Intermittent fasting is a very popular health trend these days, as more people are concentrating on wellness and boosting their immune systems. But what is it exactly? To understand the physical effects, benefits and types of intermittent fasting, it’s important to recognize how the body naturally stores and uses energy.
The human body, at any given time, is either in “fed” or “fasted” mode. During mealtimes, food gets broken down to be used for energy or stored within the body. Though there is limited storage space for carbs, the body can store almost an unlimited amount of fat. When not eating, the body uses this stored energy. If food is consumed from the moment you wake up until bedtime, there would be no time for the body to use up that stored energy.
Intermittent fasting restricts the times when you can eat — for example, every 12 hours — not necessarily what or how much you should eat. Fasting in this way reduces the insulin levels in your body, making it easier for you to burn stored fat.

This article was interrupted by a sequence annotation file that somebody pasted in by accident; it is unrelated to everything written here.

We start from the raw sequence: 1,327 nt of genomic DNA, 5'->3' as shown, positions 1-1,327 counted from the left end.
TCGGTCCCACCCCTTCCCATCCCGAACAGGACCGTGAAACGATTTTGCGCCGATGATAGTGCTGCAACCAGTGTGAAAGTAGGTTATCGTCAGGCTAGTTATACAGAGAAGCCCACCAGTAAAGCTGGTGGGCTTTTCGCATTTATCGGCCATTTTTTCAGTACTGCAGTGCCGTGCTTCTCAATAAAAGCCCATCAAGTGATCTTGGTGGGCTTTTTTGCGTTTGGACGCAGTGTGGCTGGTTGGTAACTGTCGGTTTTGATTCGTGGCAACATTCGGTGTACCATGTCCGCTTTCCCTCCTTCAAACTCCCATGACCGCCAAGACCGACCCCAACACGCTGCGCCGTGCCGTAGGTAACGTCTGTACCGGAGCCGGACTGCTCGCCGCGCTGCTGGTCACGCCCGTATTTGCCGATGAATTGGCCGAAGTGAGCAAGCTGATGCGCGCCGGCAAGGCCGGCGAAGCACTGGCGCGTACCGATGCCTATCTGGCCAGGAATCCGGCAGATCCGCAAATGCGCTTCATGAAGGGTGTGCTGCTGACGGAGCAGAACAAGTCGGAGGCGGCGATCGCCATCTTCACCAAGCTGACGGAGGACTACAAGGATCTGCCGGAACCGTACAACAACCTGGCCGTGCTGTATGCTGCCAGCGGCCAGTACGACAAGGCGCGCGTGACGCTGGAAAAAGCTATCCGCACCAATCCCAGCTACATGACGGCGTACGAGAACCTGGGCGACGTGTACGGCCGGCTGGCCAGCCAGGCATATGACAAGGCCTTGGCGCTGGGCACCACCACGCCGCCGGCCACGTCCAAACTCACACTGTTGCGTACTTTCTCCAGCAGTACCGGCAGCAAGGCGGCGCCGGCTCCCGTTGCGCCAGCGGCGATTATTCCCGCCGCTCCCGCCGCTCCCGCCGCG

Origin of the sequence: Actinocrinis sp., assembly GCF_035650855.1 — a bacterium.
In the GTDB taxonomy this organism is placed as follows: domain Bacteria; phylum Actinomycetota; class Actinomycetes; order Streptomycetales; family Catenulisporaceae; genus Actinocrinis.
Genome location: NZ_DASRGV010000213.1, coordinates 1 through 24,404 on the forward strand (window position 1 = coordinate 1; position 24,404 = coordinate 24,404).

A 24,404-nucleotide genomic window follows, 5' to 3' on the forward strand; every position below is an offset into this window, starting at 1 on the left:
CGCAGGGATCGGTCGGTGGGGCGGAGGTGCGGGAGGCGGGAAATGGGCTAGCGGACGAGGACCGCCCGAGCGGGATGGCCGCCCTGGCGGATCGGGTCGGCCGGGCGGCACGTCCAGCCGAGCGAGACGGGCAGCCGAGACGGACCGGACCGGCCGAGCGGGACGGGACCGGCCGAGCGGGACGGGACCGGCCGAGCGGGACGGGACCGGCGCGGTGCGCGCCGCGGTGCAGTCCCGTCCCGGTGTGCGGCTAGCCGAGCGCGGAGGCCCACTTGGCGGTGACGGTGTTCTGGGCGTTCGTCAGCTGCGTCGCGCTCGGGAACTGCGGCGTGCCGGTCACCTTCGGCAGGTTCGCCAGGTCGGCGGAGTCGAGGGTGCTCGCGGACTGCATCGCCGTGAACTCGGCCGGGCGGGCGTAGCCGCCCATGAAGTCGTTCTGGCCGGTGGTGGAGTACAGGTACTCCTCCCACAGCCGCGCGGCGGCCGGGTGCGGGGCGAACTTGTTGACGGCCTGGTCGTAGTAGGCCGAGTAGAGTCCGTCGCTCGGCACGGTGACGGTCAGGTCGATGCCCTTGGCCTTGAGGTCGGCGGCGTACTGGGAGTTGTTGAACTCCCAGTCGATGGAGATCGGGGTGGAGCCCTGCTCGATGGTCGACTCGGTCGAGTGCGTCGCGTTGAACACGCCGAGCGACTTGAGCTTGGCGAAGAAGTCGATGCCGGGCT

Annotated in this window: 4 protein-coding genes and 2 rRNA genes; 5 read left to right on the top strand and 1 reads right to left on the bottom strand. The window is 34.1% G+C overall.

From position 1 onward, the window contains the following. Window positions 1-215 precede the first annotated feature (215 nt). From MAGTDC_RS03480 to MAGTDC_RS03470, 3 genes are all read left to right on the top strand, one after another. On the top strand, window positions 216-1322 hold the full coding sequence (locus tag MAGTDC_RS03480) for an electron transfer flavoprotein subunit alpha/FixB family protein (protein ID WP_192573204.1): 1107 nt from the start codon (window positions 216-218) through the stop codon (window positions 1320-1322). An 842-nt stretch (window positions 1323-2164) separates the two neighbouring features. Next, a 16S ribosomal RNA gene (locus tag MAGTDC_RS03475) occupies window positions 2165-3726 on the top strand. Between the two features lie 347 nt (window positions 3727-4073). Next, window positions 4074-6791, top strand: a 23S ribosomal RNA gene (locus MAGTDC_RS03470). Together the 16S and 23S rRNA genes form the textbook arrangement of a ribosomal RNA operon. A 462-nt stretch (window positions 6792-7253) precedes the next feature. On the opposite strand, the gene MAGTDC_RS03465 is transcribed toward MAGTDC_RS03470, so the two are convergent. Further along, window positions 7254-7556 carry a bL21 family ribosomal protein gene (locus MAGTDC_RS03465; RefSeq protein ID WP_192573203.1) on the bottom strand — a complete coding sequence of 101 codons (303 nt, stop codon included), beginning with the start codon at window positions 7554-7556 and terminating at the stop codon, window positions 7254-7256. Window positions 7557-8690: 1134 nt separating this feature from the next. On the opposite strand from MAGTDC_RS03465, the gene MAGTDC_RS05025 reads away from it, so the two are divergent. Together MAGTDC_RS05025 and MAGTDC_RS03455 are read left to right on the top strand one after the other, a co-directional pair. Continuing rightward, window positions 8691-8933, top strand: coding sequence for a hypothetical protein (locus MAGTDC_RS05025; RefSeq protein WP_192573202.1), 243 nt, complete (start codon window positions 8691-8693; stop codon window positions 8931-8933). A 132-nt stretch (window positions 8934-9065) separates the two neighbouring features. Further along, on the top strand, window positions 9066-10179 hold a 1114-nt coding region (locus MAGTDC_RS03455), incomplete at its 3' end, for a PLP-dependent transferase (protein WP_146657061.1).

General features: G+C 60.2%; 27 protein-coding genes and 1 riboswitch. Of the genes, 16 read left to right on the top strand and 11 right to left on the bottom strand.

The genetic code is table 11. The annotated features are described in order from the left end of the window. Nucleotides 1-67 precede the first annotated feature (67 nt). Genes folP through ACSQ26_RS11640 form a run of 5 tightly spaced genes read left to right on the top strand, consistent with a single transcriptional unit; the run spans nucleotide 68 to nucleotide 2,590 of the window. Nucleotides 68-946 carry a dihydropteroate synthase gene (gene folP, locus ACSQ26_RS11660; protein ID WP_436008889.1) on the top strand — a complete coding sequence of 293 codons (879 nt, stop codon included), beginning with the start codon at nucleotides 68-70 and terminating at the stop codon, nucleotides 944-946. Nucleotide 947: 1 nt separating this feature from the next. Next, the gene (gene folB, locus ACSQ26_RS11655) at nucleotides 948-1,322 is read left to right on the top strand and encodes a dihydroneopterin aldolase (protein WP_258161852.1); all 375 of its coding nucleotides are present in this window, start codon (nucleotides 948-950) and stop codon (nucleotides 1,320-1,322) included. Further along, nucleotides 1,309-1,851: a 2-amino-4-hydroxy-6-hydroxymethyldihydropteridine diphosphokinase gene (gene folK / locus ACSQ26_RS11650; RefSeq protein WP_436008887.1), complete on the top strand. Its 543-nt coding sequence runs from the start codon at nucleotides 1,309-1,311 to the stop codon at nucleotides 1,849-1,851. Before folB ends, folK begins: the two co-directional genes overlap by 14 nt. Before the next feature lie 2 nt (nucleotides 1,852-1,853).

One might wonder about the comparison between fasting and starvation. Though many fad diets might insist on limiting food intake, eating one large meal per day or surviving on extreme calorie deficits to lose weight, intermittent fasting is usually less about starvation and more about control.
The potential benefits of intermittent fasting extend beyond weight loss, and include decreased insulin resistance, reduced inflammation, improved gastrointestinal tract function and many more, depending on the person. As long as it’s done responsibly, intermittent fasting can be done in a way that meets the needs of most lifestyles and schedules. Learn more about intermittent fasting with our resource.
Author bio: Kara Kash, RD, LDN, is a registered dietitian at Factor — a premium weekly meal delivery service that fuses world-class culinary dishes with the latest in nutrition science to produce fully prepared meals that are as delicious as they are nutritious.